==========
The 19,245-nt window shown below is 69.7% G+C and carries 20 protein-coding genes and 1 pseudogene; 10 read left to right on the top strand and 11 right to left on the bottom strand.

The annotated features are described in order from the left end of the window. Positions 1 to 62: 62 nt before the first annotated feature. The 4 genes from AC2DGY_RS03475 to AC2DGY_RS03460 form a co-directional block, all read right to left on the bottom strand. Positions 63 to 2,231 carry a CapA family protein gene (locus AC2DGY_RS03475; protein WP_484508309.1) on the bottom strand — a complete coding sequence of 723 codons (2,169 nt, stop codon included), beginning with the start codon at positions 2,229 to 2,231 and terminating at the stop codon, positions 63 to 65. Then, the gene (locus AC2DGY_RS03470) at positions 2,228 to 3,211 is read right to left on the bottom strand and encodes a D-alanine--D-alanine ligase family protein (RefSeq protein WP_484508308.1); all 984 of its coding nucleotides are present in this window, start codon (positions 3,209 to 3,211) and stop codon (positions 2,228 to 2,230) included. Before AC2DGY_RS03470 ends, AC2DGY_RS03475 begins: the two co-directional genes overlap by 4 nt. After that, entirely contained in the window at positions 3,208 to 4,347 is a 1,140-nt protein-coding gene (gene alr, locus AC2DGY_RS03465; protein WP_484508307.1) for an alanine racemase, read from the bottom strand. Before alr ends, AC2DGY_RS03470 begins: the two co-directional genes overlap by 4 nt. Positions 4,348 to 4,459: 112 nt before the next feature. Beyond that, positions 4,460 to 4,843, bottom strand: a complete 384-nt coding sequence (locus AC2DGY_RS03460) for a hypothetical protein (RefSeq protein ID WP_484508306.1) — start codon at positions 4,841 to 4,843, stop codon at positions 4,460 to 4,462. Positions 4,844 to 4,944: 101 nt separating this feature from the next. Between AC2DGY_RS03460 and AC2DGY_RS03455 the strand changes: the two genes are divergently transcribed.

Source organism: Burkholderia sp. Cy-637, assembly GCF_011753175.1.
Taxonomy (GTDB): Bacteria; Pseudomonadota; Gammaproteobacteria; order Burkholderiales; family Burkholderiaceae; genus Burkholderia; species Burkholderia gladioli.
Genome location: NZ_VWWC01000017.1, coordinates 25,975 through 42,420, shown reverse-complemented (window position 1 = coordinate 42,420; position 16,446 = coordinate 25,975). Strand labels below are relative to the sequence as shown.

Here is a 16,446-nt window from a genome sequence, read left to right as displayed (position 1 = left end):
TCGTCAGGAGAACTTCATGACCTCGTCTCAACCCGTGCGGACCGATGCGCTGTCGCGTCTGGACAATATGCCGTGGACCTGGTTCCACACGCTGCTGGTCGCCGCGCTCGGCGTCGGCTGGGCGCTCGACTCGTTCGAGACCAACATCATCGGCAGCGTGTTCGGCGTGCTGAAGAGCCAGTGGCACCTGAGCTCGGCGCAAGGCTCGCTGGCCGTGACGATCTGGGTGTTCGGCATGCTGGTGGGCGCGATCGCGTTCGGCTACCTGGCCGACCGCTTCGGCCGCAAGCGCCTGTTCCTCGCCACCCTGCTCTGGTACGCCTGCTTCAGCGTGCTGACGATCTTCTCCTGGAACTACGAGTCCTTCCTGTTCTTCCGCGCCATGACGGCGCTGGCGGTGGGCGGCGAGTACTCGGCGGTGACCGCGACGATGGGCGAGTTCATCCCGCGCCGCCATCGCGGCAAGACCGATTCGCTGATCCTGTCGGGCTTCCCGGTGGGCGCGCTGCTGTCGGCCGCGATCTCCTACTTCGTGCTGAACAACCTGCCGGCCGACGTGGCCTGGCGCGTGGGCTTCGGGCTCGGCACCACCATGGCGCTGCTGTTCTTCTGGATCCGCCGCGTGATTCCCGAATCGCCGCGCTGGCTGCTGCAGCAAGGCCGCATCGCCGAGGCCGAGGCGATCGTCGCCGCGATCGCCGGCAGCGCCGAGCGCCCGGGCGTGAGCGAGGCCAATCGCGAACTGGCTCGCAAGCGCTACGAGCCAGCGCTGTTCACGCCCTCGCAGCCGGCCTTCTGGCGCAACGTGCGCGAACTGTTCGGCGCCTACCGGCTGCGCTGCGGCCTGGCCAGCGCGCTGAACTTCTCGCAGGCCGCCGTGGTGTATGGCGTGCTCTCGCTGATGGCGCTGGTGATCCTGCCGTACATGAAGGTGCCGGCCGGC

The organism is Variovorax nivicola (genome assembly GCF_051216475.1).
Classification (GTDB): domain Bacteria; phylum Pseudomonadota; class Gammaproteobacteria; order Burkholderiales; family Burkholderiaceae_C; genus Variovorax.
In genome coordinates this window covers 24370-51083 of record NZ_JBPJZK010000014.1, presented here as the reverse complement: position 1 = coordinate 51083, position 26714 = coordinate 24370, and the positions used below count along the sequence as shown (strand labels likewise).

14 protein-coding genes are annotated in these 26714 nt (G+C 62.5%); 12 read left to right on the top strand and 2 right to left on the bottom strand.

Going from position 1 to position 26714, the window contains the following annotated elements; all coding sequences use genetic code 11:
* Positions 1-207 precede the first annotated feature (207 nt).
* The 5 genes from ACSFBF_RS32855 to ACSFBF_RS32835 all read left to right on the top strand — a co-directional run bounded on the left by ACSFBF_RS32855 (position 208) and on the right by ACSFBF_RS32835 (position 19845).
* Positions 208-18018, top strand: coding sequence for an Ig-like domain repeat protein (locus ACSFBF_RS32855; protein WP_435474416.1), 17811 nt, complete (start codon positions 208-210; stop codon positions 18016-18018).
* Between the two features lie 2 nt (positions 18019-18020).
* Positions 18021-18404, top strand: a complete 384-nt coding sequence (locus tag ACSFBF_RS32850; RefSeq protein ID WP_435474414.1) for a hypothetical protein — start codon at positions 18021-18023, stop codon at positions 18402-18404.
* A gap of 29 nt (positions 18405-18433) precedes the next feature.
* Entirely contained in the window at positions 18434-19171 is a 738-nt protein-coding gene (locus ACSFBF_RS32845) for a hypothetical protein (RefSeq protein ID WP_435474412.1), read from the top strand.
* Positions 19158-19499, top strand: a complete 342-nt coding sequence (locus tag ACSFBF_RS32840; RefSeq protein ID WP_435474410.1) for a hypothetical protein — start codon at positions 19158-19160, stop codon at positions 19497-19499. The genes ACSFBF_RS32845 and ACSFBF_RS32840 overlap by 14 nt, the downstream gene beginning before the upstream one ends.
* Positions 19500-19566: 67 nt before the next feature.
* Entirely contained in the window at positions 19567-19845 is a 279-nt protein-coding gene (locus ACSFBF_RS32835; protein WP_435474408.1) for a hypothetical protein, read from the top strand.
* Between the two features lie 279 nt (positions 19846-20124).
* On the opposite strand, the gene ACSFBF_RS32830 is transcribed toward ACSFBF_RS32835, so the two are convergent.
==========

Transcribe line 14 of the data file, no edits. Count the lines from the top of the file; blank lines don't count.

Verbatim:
* The 5 genes from ACSFBF_RS32855 to ACSFBF_RS32835 all read left to right on the top strand — a co-directional run bounded on the left by ACSFBF_RS32855 (position 208) and on the right by ACSFBF_RS32835 (position 19845).